Baker and Perkins: Inventive engineers
February 5, 2016
by Laurie Gorton
In the late 19th century, two North Americans laid the foundations for technology that would utterly change the way bread, cookies, crackers and snacks are made. Today, the company carrying forward the legacies of Joseph Baker (1766-1849) and Jacob Perkins (1823-92) continues to bear their names, and the influence of these class of 2016 Baking Hall of Fame inductees can be felt in hundreds of thousands of bakeries around the world that operate Baker Perkins equipment every day.
Engineering genius characterized both men. Mr. Perkins was a prolific inventor who moved to England from Massachusetts in 1819. Much of his work and that of his successors involved steam technologies, including a steam oven for baking bread. Mr. Baker, a Canadian, invented a simple combined flour scoop and sifter for household use. He moved his successful business from Ontario to England in the 1870s.
Mr. Perkins held 21 American and 19 British patents for various types of steam-powered machinery, although it was his son, Angier March Perkins, who first applied steam to baking ovens. Another son, Loftus Perkins, is credited with making the crucial breakthrough, the stopped-end steam tube oven, which he patented in 1865. This transformed baking of bread in ovens because, until this time, there was no satisfactory way of controlling oven temperature.
The key invention by Mr. Baker was a handheld flour sifter, patented in Canada in 1870 and the US in 1871. Only three years after transferring his business to the UK, he developed biscuit-making machinery, the first time that a sector of the food industry had been mechanized. Invention of travelling and stationary ovens soon followed. Joseph Baker & Sons Ltd. rapidly became the most important food machinery manufacturer in the UK.
A.M. Perkins & Son Ltd., the business established in 1830 by his son, Angier, continued his father’s fascination with steam technologies. At one point, its steam engines and boilers were represented by Joseph Baker & Sons. When Perkins came out with its own steam oven, the two companies became fierce rivals. During World War I, however, they teamed up to build automated baking equipment for armies in the field. In 1920, they merged to form Baker Perkins Ltd.
“The pioneering efforts of Joseph Baker and Jacob Perkins in the introduction of automated bread plants in the 19th century started a process of continual improvement that is still ongoing,” said Brett Warburton, director, Warburtons Ltd., Bolton, UK, and a member of the 2015 class of the Baking Hall of Fame. “The development of today’s high-output, hygienic, sophisticated equipment can be traced back to their initiative and abilities.”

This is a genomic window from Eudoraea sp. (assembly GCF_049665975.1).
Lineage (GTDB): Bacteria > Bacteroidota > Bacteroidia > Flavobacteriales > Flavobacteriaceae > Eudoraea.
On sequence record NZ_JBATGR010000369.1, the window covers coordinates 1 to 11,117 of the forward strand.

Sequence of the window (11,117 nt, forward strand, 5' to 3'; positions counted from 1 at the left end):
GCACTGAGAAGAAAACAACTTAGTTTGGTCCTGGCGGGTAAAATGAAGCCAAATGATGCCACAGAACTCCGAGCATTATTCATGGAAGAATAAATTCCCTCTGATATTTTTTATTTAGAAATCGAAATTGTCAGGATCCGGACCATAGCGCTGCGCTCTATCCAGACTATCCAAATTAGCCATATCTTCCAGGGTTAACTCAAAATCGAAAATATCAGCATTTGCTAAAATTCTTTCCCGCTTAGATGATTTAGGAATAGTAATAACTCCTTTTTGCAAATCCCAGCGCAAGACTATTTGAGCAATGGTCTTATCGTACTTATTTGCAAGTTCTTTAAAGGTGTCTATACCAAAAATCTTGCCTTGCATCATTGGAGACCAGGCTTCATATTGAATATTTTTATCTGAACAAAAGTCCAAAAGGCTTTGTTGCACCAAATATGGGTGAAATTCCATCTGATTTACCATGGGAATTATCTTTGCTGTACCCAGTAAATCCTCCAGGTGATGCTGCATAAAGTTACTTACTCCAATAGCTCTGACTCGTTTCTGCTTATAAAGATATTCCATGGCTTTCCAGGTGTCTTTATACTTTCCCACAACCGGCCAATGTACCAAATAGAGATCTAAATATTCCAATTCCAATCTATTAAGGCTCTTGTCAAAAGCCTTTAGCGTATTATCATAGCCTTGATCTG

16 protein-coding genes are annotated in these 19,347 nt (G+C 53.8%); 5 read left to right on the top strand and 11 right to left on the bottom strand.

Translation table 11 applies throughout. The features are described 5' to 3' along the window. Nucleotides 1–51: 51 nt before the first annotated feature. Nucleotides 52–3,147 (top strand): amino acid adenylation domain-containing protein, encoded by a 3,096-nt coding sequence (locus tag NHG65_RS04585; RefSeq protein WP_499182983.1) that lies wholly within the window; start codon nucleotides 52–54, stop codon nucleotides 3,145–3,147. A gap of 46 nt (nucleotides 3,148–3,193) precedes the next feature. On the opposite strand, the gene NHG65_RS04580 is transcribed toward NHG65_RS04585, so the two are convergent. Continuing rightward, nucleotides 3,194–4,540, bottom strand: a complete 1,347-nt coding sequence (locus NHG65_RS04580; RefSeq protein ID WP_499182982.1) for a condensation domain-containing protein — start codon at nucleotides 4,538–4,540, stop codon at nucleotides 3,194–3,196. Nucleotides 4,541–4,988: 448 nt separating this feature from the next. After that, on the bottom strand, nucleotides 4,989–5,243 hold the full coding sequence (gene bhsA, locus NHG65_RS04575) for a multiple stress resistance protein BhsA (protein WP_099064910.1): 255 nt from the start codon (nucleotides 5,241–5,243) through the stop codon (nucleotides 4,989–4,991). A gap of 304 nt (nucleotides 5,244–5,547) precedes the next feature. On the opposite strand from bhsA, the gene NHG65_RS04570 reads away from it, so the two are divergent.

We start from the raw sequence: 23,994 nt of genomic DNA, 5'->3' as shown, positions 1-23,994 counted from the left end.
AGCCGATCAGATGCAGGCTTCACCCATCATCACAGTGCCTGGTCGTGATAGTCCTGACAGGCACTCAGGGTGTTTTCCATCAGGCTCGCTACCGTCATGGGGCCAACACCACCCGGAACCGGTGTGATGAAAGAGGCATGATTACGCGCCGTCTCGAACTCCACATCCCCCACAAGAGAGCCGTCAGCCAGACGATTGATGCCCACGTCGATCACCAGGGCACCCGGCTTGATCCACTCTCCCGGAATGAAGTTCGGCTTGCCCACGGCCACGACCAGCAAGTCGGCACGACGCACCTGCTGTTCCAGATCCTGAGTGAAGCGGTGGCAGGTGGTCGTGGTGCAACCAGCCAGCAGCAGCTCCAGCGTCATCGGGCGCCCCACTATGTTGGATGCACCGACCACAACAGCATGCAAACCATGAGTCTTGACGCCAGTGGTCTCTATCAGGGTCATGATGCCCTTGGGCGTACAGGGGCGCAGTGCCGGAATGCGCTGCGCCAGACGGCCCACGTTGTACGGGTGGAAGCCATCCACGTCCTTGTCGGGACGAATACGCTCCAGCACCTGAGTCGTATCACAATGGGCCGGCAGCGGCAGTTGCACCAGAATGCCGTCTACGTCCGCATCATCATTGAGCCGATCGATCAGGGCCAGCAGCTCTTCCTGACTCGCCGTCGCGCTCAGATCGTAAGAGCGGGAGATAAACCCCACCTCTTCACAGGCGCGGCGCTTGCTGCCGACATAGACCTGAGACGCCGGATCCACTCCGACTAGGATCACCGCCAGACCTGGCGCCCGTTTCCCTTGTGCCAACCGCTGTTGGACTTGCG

Underpinning the post-war success of the company was development of its apprenticeship program. Dick Preston, president of the Baker Perkins Historical Society, Peterborough, UK, noted that it “provided trained engineers to the world at large [and] set a level of excellence recognized both nationally and internationally today.” He is one who benefited from this program.
Another former employee, Clive Tolson, president of Baker Thermal Solutions, Clayton, NC, remembered how many of his colleagues at Baker Perkins went through the company’s craft and engineering apprenticeships or commercial training programs. “As I travel the world today, it is rare for me to not meet someone who was trained by or worked for Baker Perkins,” he said.
The two founders never met. “Although Jacob Perkins and Joseph Baker never actually worked together, they were the patriarchs that set these companies on a course that later changed the history of baking forever,” said Rowdy Brixey, director of engineering for Bimbo Bakeries USA, Horsham, PA, when nominating the pair to the Baking Hall of Fame.
The influence of the inventors is also felt in the company’s culture. A former employee, Robert A. Wells, now senior account manager for Baker Thermal Solutions, said he often quoted to his customers the phrase from a company brochure, “We aren’t satisfied thinking our equipment or methods are the best they can be.”
Dan Smith, general manager, Baker Perkins, Inc., Grand Rapids, MI, observed, “The original values exhibited by Joseph Baker and Jacob Perkins continue to influence the evolution and focus of Baker Perkins and its contribution to the industry.”
Baker Perkins Ltd. is headquartered in Peterborough with a US office at Grand Rapids, MI. It operates innovation centers at both locations and is now owned by a private investor. The Baker Perkins Historical Society maintains www.bphs.net, which provides rich details about the company and its founders.